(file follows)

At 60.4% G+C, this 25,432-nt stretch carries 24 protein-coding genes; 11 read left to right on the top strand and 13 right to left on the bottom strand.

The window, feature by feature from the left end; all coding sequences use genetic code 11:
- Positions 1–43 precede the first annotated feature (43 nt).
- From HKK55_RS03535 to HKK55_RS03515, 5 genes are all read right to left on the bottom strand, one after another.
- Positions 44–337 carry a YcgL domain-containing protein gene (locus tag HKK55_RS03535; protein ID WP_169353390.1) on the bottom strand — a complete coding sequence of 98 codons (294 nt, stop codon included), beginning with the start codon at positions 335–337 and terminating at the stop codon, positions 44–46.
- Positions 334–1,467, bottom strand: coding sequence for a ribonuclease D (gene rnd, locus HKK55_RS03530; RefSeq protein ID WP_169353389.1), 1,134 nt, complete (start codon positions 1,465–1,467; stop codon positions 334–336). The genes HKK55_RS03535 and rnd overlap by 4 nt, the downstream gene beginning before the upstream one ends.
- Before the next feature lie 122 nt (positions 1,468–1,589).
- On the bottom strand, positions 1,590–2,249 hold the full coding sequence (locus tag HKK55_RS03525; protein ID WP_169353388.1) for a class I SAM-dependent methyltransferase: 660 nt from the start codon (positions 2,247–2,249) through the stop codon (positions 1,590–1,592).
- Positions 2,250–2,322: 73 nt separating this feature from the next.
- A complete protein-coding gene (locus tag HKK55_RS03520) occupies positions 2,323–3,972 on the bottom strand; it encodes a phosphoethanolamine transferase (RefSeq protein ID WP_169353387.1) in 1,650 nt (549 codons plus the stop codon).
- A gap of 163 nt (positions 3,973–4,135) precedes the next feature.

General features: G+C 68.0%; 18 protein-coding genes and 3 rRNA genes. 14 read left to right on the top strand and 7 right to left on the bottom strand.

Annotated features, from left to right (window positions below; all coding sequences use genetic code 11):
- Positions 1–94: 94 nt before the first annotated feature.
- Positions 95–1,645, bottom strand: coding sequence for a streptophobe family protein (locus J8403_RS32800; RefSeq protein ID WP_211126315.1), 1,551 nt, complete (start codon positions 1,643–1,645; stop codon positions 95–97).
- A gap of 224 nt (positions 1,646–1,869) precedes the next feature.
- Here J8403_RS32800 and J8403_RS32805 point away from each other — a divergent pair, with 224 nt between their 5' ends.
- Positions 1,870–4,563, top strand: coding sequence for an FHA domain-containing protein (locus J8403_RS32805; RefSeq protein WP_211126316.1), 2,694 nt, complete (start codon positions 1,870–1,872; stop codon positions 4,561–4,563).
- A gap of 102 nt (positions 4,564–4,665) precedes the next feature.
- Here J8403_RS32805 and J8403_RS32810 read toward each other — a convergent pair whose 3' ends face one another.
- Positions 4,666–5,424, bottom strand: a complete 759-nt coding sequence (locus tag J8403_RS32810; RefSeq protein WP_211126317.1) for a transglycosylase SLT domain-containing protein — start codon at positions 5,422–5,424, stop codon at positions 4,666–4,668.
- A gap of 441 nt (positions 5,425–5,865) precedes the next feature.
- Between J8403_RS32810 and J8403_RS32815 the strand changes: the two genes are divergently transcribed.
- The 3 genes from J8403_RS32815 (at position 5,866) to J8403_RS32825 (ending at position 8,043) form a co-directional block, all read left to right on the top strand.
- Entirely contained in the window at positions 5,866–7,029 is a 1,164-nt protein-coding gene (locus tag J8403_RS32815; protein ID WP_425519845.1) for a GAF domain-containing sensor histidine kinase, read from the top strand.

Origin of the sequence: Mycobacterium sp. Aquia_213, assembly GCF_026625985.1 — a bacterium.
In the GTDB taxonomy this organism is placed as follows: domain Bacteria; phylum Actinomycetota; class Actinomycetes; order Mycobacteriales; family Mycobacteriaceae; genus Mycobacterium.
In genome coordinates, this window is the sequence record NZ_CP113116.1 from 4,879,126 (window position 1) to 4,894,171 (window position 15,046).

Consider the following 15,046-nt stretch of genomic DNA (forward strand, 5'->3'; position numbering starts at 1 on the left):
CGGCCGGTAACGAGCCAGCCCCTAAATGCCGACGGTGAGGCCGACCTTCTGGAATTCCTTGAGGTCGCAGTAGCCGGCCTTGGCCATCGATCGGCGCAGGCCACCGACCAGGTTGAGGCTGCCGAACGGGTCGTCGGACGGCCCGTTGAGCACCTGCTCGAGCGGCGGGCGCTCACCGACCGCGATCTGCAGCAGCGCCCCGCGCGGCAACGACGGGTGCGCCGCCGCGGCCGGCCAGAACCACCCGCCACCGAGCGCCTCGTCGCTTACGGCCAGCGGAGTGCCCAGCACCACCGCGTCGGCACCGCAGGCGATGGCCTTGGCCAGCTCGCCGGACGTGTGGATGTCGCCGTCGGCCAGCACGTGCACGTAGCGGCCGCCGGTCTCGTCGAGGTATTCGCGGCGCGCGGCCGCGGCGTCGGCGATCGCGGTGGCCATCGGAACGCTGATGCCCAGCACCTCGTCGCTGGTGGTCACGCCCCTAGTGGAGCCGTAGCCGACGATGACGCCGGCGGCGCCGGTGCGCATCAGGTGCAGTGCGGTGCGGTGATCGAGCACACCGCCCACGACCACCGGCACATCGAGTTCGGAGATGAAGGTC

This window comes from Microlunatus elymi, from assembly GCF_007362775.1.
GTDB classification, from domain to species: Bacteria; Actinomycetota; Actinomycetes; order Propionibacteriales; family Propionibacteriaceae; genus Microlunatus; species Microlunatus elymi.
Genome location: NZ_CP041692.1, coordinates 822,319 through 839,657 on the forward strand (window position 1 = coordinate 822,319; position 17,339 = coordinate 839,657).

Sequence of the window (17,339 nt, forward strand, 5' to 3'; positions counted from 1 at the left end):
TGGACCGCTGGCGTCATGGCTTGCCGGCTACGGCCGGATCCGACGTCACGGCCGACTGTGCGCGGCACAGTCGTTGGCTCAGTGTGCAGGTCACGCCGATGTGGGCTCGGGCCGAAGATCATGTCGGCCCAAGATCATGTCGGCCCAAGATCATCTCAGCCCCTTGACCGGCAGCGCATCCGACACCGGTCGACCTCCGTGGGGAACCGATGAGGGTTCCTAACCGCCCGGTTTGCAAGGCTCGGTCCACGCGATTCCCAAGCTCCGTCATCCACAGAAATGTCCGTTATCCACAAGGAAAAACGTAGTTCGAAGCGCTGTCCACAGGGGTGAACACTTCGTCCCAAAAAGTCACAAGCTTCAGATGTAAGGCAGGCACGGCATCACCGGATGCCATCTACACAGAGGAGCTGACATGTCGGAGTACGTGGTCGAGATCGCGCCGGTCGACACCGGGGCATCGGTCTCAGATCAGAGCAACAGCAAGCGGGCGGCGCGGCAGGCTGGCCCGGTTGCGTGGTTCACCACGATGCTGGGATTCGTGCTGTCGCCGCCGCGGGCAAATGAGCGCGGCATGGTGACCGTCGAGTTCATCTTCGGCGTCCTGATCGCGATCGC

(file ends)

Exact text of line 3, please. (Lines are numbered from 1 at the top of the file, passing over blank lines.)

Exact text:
- Positions 1–43 precede the first annotated feature (43 nt).